Fruitvale mill workers get new contract

Mill workers can breathe easier through the holidays after USW Local1-405 signed a tentative deal with the IFLRA

While much of the news on the labour front in the area is rife with uncertainty, approximately 30 ATCO lumber employees in Fruitvale can breathe easier through the holidays.

The United Steelworkers (USW) Local 1-405, which represents over 70 employees working in the Southern Interior for Interior Forest Lumber Relations Association (IFLRA) certified companies, has reached a tentative deal with the IFLRA for a five-year contract.

The two sides have been in negotiations since May to arrive at a settlement for a new contract with the previous agreement having expired in July.

USW Local 1-405 President, Doug Singer, expressed satisfaction on the new deal for the Interior mill workers.

“It’s a five-year agreement with a 13 per cent wage increase over the term,” Singer said.

“As well as a trades adjustment, improvements to pensions and health benefits, and some strong improvements to language around chargehands (non-management lead hand employees).”

Singer said the negotiations proved much more fruitful than they have for some time, largely due to an improved lumber market.

“The price of lumber is at about $380 per thousand board feet as opposed to $200 to $250 like it has been over the last 13 years,” he said. “There have been a number of factors affecting the price increase, the U.S. housing market has bounced back a bit, there have been a number of mill closures reducing the amount of lumber produced, and there are more off-shore markets that didn’t exist previously in China and other parts of Asia.”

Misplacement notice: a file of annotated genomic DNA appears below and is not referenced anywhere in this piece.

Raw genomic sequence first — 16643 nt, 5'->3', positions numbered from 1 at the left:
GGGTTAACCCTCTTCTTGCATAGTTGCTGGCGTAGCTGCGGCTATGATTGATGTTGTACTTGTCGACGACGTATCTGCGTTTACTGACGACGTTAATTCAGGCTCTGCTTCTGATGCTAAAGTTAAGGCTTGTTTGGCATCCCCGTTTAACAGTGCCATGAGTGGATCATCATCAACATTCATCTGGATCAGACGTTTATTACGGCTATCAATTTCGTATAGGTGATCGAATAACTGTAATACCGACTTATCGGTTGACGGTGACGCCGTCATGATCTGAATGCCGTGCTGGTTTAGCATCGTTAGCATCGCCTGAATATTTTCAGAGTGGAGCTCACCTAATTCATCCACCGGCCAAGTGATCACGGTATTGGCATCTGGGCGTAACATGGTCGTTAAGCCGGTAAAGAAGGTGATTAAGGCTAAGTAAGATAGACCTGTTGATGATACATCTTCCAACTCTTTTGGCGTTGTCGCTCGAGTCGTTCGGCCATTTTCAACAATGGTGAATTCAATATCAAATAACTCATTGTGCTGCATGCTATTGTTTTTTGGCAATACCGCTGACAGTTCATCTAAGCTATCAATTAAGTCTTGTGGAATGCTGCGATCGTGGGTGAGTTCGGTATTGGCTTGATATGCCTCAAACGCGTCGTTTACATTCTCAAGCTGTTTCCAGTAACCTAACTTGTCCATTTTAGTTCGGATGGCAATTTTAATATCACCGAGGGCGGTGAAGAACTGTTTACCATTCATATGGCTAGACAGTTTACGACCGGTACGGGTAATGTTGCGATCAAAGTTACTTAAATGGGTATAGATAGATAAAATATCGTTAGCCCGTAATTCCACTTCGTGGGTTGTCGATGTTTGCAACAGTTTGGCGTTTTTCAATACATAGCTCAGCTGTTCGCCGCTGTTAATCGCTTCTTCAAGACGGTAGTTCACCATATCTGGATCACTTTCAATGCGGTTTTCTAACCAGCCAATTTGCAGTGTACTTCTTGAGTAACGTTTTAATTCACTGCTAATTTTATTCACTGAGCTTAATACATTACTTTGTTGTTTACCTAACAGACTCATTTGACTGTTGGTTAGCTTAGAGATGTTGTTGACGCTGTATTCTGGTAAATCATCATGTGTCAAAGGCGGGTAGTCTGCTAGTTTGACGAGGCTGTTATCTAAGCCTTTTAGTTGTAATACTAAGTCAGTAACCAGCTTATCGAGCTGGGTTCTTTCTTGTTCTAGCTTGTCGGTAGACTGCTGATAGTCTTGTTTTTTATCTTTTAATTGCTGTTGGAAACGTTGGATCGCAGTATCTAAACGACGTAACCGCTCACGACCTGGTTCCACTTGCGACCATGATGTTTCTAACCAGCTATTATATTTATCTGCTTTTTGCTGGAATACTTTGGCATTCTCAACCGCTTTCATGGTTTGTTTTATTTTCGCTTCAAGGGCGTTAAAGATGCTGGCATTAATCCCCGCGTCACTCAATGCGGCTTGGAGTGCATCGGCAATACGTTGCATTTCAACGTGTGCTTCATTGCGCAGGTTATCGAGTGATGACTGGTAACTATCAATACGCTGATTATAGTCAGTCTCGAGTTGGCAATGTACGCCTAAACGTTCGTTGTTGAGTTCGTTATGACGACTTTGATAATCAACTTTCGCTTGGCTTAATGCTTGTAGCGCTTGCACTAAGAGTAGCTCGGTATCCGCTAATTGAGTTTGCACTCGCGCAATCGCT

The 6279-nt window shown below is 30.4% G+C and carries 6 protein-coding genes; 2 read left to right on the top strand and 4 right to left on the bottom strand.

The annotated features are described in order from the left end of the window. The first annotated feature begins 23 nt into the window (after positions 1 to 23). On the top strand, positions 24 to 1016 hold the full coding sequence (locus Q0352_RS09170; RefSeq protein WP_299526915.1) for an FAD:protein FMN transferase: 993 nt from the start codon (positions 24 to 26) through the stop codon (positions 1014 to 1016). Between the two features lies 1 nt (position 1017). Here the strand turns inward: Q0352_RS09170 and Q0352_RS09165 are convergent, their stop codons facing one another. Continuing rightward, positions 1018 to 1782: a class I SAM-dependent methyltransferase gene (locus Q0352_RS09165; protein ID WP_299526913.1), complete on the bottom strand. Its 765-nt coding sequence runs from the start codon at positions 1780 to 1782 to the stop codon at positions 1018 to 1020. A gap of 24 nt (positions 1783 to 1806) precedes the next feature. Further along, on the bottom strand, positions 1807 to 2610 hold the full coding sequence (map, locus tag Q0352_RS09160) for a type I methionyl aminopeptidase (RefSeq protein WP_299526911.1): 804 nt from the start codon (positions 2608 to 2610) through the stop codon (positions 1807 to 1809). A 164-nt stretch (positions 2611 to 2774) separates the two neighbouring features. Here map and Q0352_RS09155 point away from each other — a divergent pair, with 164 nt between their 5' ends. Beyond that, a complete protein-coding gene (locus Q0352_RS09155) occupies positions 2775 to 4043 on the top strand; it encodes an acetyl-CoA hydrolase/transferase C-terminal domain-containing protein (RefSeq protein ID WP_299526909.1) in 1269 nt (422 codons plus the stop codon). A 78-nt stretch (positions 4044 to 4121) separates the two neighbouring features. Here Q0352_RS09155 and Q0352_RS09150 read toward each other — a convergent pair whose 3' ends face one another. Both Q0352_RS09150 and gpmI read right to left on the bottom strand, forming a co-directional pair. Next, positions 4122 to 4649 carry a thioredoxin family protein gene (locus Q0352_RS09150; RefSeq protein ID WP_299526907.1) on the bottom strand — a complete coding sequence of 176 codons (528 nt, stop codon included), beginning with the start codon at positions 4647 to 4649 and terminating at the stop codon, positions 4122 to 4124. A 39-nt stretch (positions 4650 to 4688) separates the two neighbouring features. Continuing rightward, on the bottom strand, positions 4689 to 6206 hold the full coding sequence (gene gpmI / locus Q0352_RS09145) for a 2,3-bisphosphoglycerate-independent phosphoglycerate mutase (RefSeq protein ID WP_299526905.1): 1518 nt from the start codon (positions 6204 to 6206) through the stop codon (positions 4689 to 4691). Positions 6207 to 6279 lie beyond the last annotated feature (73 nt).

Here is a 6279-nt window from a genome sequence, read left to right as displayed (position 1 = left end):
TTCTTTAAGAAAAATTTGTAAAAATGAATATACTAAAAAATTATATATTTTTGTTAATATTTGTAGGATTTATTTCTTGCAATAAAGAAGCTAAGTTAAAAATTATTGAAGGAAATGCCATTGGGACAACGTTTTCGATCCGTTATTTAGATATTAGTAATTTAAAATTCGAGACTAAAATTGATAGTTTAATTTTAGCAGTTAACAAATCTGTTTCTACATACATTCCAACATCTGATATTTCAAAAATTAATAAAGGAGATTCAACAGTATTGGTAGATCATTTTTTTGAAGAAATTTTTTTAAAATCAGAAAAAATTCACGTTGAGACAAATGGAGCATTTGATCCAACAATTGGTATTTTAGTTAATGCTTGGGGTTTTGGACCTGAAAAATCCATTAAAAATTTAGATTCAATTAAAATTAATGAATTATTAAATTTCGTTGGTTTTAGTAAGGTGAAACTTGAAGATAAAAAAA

Singer said the healthier market for lumber is a welcome change after the industry has suffered for over a decade.

“I’ve been in the industry since the ‘70s and it used to be that just about every town in B.C. had a mill of some sort,” he said. “I’ve known lots of doctors, lawyers, teachers, what have you, and most of them would say that they worked in mills at some point to help pay for their educations. Lumber used to lead the way in the province in wages and benefits. It hasn’t been that way since the ‘90s.”

According to Singer the increase in profitability in the lumber industry has provided an opportunity to make up some lost ground for employees.

“There’s been nothing in the news for years except mill closures and layoffs,” said Singer. “We just tried to get back some improvements in wages and benefits that we lost over the years.”

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